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Short range model discussion - into 2018

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10 minutes ago, knocker said:

Not really Chris as the upper trough is becoming very negatively tilted and the very strong 500mb flow inclines from running North of east to south and this dictates the track of the developing low as it swings around the high pressure to the east.

Thanks - this thread and your posts are fantastic for improving my understanding and knowledge.

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The ecm has the very active front and a belt of heavy rain impacting the north west of Scotland by 1800z on Sunday with a strengthening south westerly wind.

Over the next 24hours it swings south east clearing Kent by 1800 on Monday with the heaviest rain in the north Snow would appear unlikely apart from maybe the much higher ground in Scotland with dew points way too high

But the legacy will be a very strong north westerly wind covering the country, perhaps gale force, and frequent wintry showers that could well be a mix of just about anything., mainly along western coasts but particularly in N. Ireland and Scotland.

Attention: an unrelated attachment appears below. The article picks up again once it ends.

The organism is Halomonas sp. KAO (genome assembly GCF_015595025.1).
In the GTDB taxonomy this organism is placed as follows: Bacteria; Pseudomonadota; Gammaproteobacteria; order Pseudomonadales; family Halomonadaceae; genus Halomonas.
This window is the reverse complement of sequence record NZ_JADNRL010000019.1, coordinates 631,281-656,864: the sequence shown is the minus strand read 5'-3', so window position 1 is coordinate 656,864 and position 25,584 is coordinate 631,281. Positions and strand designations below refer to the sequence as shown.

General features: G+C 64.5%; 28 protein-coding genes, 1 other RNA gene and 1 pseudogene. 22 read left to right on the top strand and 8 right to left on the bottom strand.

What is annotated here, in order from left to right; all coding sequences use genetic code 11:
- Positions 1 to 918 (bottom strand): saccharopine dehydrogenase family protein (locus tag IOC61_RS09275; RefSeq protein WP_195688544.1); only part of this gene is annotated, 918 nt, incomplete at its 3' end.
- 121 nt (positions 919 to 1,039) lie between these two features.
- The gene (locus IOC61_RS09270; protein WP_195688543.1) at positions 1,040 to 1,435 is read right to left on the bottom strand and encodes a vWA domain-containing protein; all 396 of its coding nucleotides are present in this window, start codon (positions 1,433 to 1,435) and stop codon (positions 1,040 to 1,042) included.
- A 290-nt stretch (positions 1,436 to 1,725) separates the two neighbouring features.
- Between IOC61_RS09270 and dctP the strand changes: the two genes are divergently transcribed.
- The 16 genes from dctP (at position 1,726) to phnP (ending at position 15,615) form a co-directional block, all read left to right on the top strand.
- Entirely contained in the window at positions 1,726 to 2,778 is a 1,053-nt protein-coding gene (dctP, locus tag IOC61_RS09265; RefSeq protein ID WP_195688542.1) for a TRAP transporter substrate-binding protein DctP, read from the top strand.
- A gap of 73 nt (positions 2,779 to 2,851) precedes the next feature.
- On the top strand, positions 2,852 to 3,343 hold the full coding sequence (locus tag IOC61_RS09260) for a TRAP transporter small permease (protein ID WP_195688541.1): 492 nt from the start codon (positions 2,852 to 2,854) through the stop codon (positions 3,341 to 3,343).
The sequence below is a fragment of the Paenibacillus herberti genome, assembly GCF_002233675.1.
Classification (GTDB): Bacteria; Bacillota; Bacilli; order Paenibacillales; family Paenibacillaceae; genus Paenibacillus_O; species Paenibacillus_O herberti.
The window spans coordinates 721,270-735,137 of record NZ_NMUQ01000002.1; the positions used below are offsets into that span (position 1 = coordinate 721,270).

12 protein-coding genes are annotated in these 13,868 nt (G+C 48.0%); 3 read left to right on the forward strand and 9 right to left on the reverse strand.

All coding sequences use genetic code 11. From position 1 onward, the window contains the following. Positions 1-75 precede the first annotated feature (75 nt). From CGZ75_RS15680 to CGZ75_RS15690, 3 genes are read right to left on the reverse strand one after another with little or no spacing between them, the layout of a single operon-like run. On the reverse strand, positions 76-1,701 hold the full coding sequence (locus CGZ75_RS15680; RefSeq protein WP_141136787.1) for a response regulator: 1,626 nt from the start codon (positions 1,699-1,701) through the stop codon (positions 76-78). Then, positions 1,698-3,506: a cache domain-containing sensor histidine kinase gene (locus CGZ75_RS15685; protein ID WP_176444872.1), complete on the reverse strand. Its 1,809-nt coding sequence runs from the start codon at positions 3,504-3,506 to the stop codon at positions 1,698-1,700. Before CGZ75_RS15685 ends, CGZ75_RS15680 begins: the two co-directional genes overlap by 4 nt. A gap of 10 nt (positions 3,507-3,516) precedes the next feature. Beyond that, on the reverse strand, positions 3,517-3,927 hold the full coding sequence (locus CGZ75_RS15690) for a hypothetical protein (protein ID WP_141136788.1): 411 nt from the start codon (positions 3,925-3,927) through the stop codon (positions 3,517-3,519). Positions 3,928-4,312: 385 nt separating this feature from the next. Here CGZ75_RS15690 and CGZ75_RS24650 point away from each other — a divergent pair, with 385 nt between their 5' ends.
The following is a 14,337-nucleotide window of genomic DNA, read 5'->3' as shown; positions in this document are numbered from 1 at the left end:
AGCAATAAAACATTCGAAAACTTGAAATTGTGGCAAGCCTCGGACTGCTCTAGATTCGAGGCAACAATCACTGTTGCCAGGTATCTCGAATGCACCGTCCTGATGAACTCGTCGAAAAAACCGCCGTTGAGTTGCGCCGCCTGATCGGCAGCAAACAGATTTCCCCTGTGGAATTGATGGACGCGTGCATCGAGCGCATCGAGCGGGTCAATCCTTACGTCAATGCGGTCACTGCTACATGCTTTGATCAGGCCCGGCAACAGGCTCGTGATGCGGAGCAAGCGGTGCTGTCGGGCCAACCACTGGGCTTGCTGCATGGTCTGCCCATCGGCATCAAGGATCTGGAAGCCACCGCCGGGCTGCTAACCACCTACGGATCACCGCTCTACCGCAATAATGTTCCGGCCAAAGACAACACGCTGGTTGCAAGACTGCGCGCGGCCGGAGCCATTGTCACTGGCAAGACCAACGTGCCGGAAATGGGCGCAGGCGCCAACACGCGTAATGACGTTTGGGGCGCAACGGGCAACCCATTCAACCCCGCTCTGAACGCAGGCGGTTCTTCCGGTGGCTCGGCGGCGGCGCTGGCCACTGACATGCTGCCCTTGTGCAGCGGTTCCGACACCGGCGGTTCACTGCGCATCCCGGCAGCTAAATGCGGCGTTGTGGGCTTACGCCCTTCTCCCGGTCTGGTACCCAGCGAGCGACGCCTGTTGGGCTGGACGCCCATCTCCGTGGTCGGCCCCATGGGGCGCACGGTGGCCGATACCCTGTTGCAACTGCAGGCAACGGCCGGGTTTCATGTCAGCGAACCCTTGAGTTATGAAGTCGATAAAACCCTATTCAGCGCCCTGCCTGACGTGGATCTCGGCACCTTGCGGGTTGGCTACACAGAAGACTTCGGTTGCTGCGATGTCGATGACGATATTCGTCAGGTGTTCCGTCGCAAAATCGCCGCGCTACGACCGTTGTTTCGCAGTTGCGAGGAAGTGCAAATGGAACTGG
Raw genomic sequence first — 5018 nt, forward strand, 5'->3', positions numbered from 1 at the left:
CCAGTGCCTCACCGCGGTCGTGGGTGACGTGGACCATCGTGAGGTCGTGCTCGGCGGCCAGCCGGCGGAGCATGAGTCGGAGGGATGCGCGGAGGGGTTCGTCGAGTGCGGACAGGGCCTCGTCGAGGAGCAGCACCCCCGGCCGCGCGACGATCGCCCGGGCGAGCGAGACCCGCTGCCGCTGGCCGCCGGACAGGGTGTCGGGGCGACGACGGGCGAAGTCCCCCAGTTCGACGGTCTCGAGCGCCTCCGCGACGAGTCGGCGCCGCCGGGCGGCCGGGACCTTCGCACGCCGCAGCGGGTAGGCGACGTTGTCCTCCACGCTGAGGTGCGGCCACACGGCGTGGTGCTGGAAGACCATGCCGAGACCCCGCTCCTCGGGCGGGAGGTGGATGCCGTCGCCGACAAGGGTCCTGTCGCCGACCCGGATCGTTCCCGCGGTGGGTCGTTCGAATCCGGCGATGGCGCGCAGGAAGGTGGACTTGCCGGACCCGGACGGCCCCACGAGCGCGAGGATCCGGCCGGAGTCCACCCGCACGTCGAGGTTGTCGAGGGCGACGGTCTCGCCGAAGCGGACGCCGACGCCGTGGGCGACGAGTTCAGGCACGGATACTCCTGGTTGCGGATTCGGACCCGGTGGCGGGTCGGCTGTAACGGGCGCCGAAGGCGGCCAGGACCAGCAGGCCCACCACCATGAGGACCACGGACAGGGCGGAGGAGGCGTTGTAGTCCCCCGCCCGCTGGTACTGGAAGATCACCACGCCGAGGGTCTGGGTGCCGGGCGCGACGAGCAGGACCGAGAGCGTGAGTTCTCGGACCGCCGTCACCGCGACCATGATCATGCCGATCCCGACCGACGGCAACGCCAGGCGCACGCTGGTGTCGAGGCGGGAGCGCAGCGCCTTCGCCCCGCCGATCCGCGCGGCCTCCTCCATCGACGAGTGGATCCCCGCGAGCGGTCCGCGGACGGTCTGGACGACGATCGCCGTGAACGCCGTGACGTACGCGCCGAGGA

ecm_mslp_uv850_natl_3.thumb.png.69ab53c7f1a9e5bb080a646ca8c31388.pngecm_mslp_uv850_natl_4.thumb.png.e33bf10fd01a2a209a85a92e1aec7c0e.pngecm_mslp_uv850_natl_5.thumb.png.427a19785e7bb17cebd48004afe64b0e.png

Edited by knocker
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yes not long before this thread will be in the middle of whatever ppn is predicted for the start of the next cold spell. It certainly has the look of being fairly potent at times, winds between West and NW, maybe even further round at times. So watch the Fax charts, and of course join the roller coaster ride for will it snow in my back yard. Hopefully this thread will avoid the yah boo comments that take up so much of the teams' time trying to weed out.

This winter is certainly, already, a very different winter to the last few. 11 air frost here since 1 December and 6 days with snow falling with 1 covering more than 60% of the ground at 9am.